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Help Wanted Alterantive to Coroutines for timers and cooldowns?

Discussion in 'Scripting' started by GeriB, Apr 8, 2021.

  1. GeriB

    GeriB

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    Apr 26, 2017
    Posts:
    75
    Hi,

    Lately I've been hearing a lot of arguments against Coroutines, which is fair. But at the same time Coroutines are great, they make things super easy and intuitive.

    So I was wondering. How do you do Timers in your projects? Whats the best way to wait for a few seconds and then do something?

    I tend to use Coroutines and in some cases even the infamous Invoke. I can't really bother to do Update() logic to handle this sort of thing, it's not very flexible and it's extremely verbose.

    Is there any "best alternative" the people that complain against Coroutines use?
     
  2. Stevens-R-Miller

    Stevens-R-Miller

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    I would ask them. If they don't have one you like, their complaints are not worth taking seriously. And, really, just what are these complaints? I love coroutines for the exact reasons you mention: easy, intuitive, flexible, and compact.

    For a delay, I just use the WaitForSeconds class:
    Code (CSharp):
    1.     StartCoroutine(DoAfterDelay(1.5f, () => Debug.Log("Done!")));
    2.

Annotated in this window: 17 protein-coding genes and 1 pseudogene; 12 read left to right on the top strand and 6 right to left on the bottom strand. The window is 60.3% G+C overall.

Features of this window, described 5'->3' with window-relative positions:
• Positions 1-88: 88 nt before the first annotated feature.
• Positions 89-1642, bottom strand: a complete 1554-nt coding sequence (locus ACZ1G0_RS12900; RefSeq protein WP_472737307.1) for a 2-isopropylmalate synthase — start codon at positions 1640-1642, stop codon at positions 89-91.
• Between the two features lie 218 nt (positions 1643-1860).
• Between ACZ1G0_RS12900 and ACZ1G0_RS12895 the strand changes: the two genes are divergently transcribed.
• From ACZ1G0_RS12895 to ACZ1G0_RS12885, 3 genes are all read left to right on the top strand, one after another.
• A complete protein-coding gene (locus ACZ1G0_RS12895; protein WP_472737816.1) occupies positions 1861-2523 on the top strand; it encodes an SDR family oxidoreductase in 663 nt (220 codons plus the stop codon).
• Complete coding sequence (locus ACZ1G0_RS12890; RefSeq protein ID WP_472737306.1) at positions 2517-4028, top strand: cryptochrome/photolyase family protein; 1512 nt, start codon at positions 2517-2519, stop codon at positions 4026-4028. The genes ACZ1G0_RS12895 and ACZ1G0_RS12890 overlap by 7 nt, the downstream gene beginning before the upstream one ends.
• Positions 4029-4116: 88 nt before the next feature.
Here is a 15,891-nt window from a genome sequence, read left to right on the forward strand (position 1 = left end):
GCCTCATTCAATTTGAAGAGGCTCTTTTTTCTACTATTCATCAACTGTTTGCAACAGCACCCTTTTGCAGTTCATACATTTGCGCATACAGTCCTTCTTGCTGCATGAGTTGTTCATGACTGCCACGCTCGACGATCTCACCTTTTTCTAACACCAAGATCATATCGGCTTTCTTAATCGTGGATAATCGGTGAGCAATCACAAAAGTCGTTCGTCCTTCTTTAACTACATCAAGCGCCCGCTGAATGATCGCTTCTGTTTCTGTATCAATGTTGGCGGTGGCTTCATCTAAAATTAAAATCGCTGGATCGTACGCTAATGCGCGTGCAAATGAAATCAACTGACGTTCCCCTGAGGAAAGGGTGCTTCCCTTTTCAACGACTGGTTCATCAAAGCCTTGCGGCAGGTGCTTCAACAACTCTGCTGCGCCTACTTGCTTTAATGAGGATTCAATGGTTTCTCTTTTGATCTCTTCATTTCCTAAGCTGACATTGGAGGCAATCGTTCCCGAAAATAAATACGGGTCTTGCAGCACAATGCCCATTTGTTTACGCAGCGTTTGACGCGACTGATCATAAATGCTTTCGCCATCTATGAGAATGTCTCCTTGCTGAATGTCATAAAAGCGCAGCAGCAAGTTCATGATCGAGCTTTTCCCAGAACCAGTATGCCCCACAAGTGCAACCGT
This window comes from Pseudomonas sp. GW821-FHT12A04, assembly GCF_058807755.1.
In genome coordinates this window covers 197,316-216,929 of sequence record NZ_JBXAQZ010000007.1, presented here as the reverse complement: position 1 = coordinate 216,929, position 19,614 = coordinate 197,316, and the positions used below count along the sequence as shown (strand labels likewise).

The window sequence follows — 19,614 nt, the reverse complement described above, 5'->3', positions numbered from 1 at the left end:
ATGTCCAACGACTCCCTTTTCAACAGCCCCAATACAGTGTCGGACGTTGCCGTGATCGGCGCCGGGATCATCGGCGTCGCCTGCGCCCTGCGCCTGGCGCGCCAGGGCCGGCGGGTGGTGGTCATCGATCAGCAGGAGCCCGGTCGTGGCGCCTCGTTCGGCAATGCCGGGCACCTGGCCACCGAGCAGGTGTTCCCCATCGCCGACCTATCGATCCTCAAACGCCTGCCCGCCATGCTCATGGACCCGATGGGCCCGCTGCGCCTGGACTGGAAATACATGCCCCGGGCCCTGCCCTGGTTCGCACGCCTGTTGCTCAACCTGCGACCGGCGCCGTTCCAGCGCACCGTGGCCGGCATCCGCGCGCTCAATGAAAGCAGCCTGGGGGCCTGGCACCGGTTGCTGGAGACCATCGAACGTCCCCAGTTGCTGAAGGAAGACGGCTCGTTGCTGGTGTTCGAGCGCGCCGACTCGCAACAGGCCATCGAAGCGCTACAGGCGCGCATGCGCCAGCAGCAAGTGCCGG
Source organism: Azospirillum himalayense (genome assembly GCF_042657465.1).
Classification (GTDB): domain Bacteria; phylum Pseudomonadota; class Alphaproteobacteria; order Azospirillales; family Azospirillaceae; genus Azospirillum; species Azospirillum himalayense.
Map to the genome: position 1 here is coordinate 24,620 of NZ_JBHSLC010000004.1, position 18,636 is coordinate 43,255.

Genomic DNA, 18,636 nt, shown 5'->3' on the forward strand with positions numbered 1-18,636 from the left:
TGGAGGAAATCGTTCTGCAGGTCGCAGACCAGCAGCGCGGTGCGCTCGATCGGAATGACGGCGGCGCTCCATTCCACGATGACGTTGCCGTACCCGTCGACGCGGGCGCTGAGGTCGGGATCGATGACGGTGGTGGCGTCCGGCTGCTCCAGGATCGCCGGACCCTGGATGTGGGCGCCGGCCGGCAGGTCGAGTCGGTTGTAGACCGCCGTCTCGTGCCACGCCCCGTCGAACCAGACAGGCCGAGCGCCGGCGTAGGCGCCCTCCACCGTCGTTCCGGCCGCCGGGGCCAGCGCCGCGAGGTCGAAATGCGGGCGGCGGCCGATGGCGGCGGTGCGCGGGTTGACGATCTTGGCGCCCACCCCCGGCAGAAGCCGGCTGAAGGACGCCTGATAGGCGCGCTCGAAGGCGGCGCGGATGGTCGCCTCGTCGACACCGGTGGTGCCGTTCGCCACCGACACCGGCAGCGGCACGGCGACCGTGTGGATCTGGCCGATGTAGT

3. IEnumerator DoAfterDelay(float delaySeconds, Action thingToDo)
    4. {
    5.     yield return new WaitForSeconds(delaySeconds);
    6.     thingToDo();
    7. }
     
  3. Kurt-Dekker

    Kurt-Dekker

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    Really? I mean REALLY!?

    Code (csharp):
    1. void Update()
    2. {
    3.    if (gunheat > 0)
    4.    {
    5.      gunheat -= Time.deltaTime;
    6.    }
    7.    if (PlayerTriesToShoot())
    8.    {
    9.       if (gunheat > 0)
    10.       {
    11.            // cooling still, no shoot
    12.       }
    13.       else
    14.       {
    15.            /// shoot!
    16.            gunheat = 1.0f;  /// cooldown time
    17.       }
    18.    }
    19. }
     
  4. lordofduct

    lordofduct

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    Posts:
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    I personally use Update/Coroutines a bunch. I have yet to have a single issue with either.